What is extra billing?

The government’s decision to allow more independent clinics to perform surgeries was met with almost immediate criticism from healthcare unions, advocates and opposition leaders, who claimed it would not only squeeze hospital staff but also result in a manipulative sale of medically unnecessary products. services.

A patient is billed more when asked to pay for an OHIP-covered service, charged fees for items such as overhead costs, or pressured to purchase upgraded devices they do not need.

“The emergence of billing issues was something that I didn’t anticipate we would have to deal with from the beginning when we opened the office; it was eight years ago,” Ontario Ombudsman Craig Thompson told CTV News Toronto in an interview. .

Some of the most common complaints, Thompson said, concern improved hospital accommodations and ambulance transfers.

He acknowledged that with the addition of more community surgery and diagnostic centers, he has heard concerns about upselling, noting that some patients may sign up for something they don’t fully understand.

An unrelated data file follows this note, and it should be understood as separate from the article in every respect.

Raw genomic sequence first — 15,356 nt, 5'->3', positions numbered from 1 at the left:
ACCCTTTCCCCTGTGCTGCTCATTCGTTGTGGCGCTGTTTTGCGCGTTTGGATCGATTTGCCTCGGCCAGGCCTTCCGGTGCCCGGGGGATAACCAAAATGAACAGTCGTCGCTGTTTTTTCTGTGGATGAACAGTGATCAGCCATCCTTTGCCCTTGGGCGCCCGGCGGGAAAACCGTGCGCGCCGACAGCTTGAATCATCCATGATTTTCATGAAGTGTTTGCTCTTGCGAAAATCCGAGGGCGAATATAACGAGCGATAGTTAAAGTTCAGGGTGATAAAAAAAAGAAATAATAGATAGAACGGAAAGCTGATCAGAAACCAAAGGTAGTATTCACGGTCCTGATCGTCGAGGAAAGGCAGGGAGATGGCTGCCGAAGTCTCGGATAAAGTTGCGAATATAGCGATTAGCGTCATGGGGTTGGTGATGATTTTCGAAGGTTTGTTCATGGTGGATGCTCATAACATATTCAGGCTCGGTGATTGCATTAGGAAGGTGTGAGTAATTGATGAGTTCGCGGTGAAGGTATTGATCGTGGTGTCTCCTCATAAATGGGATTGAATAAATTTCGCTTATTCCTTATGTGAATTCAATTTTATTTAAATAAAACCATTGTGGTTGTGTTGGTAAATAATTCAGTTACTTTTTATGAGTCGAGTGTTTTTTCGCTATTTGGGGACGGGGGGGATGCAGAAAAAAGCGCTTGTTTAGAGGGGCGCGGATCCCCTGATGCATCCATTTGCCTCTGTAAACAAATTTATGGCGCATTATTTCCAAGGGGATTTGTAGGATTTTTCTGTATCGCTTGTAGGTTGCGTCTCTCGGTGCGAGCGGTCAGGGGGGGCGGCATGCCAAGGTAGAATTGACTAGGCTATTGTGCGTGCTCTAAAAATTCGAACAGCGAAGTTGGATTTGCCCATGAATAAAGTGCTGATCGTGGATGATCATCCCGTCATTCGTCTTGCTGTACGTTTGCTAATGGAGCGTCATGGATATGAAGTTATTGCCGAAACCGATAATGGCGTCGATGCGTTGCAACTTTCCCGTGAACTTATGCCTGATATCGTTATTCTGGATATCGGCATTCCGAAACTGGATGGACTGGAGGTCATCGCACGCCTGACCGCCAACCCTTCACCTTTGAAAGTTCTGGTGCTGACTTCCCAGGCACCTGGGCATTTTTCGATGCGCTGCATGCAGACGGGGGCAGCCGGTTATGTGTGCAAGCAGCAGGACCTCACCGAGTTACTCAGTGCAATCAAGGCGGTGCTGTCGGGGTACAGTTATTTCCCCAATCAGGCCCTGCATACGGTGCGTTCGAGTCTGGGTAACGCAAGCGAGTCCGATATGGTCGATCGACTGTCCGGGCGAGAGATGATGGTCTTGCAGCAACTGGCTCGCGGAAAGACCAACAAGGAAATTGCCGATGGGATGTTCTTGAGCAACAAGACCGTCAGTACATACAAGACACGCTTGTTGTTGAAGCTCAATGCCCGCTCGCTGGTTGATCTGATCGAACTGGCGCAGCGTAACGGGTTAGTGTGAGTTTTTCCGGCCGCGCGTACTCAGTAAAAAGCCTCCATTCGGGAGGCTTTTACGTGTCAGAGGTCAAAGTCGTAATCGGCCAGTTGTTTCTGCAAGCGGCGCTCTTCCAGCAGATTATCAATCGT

The Ministry of Health noted that the majority of CFMA violations have not occurred in freestanding clinics, saying that “over the last three fiscal years of data, community and surgical diagnostic centers did not have any CFMA violations, such as hospitals , doctors and other providers had multiple violations.”

However, before 2023, there were far fewer independent facilities registered with the government.

Health care

Under the new Integrated Community Health Services Centers Act, it is illegal for a service provider to offer preferential treatment in exchange for payment or ask a patient to pay for a service covered by OHIP.

However, if the Ontario Patient Advocate receives a complaint and finds a violation, all they can do is offer mediation and make recommendations.

“It’s a more informal process at first when we receive a complaint, because the best resolutions are always the ones that are timely and happen as quickly as possible,” Thompson said.

The process involves working with both parties to reach a solution, whether it be an apology, a policy change, or training.